Rana Amar Singh – I: Worthy son of Rana Pratap

Rana Amar Singh – I: Worthy son of Rana Pratap

His cenotaph is standing firm at Mahasatiya, Udaipur on the bank of river Ahad. This is the first cenotaph of Sisodia rulers of Mewar in Udaipur. Mahasatiya complex is housing over 370 cenotaphs and they are cenotaphs of subsequent Sisodia rulers and their family members. Presently the cenotaph of Rana Amar Singh is undergoing renovation as seen by me some two weeks ago.

Rana Amar Singh – I: Worthy son of Rana Pratap
Rajasthan is celebrating the birth anniversary of Rana Pratap. The history of Rana Pratap Singh is incomplete without taking into consideration the valiant fight of his able son, Rana Amar Singh, demonstrated time and again before the mighty Mughals.  When all his resources exhausted after years of war he had to enter into a peace treaty with Mughals. The treaty was not one sided as Mughals had also striven for a peace treaty.

Rana Amar Singh – I: Worthy son of Rana Pratap
Unfortunately, history did not evaluate the struggle and gallant face showed by Rana Amar and it is merely said that the fight which Rana Pratap continued all his life came to an end when Rana Amar signed a peace treaty with emperor Jahangir.  In his life time, Rana Amar Singh had faced 17 wars.  He was an able son of Rana Pratap.
While we celebrate the birth anniversary of legendary Rana Partap today, it may be seen that the struggle of Rana Pratap for  total freedom of Mewar and denying the supremacy of Mughals is incomplete without taking into consideration the long and befitting resistance demonstrated for years by his able son Rana Amar Singh-I.
Amar Singh, successor of Maharana Pratap, continued his struggle ceaselessly against the formidable Mughals for years after his fathers demise, but history did not evaluate his role and sacrifice in true spirit. We only get to read that the valiant struggle, which Rana Pratap undertook for total liberation of Mewar and denial of Mughal supremacy came to an end when Rana Amar Singh-I signed a peace treaty with Mughals in 1615.
Rana Amar Singh – I: Worthy son of Rana Pratap
The endless and gallant imprints of Rana Amar Singh of Mewar are simply matchless and evaluating his reign and struggle, where the Rana was constantly in hills of Aravali, he waged a never ending war against the mighty Mughals for years.  His formidable efforts, with very little resources at his disposal cannot be written off charge and he deserves a far better place in annals of Mewar. He gave a tough resistance right from his tender age as he was brought up in battle field while he was with his legendary father Rana Pratap.  Prince Amar Singh never had the life of Prince and his entire childhood was sacrificed across large battle field spreading over hills of Aravali from one location to another in all sorts of adversities and sufferings.  He had a never ending zeal to deny the supremacy of Mughals.  Having lived constantly in the battle field in his childhood and subsequent wars, he became a great warrior and physically as well as mentally, he was the strongest Rana of Sisodia clan.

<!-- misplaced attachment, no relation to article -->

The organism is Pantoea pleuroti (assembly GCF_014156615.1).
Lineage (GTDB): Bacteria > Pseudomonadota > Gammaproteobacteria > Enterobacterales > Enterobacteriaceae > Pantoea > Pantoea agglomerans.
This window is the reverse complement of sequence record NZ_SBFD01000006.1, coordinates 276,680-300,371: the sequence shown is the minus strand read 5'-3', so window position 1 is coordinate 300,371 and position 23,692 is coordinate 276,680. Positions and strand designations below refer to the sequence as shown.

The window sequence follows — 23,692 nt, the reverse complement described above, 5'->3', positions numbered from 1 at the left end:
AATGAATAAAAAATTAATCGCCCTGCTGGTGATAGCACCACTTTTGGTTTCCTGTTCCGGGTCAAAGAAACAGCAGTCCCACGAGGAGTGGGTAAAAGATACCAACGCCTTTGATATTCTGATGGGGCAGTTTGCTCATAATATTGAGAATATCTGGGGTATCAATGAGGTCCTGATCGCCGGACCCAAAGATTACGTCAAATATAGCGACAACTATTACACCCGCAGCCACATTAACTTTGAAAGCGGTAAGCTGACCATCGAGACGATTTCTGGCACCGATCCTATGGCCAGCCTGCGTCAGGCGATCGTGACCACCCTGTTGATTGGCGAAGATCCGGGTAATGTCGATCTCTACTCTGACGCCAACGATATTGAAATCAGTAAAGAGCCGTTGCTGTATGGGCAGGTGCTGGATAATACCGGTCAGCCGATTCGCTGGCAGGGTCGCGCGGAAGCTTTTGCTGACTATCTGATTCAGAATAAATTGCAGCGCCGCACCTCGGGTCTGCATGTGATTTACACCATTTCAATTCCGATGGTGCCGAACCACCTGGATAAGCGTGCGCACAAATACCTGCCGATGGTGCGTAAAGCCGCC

All comments is superfluous on such a character as that of Rana Amar.  He was worthy of Pratap and his race. He possessed physical as well as mental qualities of a hero, and was the tallest and strongest of all the princes of Mewar.  He was not fair as others of his race, and he had a reverse bordering on gloominess, doubtless occasioned by his reverses, for it was not natural to him or to his family.  He was beloved of his chiefs for the qualities they most esteemed, generosity and valour, and by his subjects for his justice and charity, of which we can judge from his edicts, many of which yet live on the column or the rock” …Colonel James Todd,   The Anals of Mewar

Rana Amar Singh was a regular companion of his father in the battle field from the tender age of eight. He was brought up in the hills of Aravali and remained far away from the worldly comforts that a prince enjoys normally. The tough life he led from childhood made him a great warrior.  After the war of Haldighati in 1576, Akbar himself had ventured into Aravali hills in the hope of capturing Rana Pratap but all his efforts were in vain.  Later, Akbar had to concentrate more on Punjab and present day Pakistan and thus, this provided an opportunity to Rana Pratap to liberate Mewar from the Mughals and had achieved major success with the victory of Diwer in 1582, where young Prince Amar Singh played a pivotal role.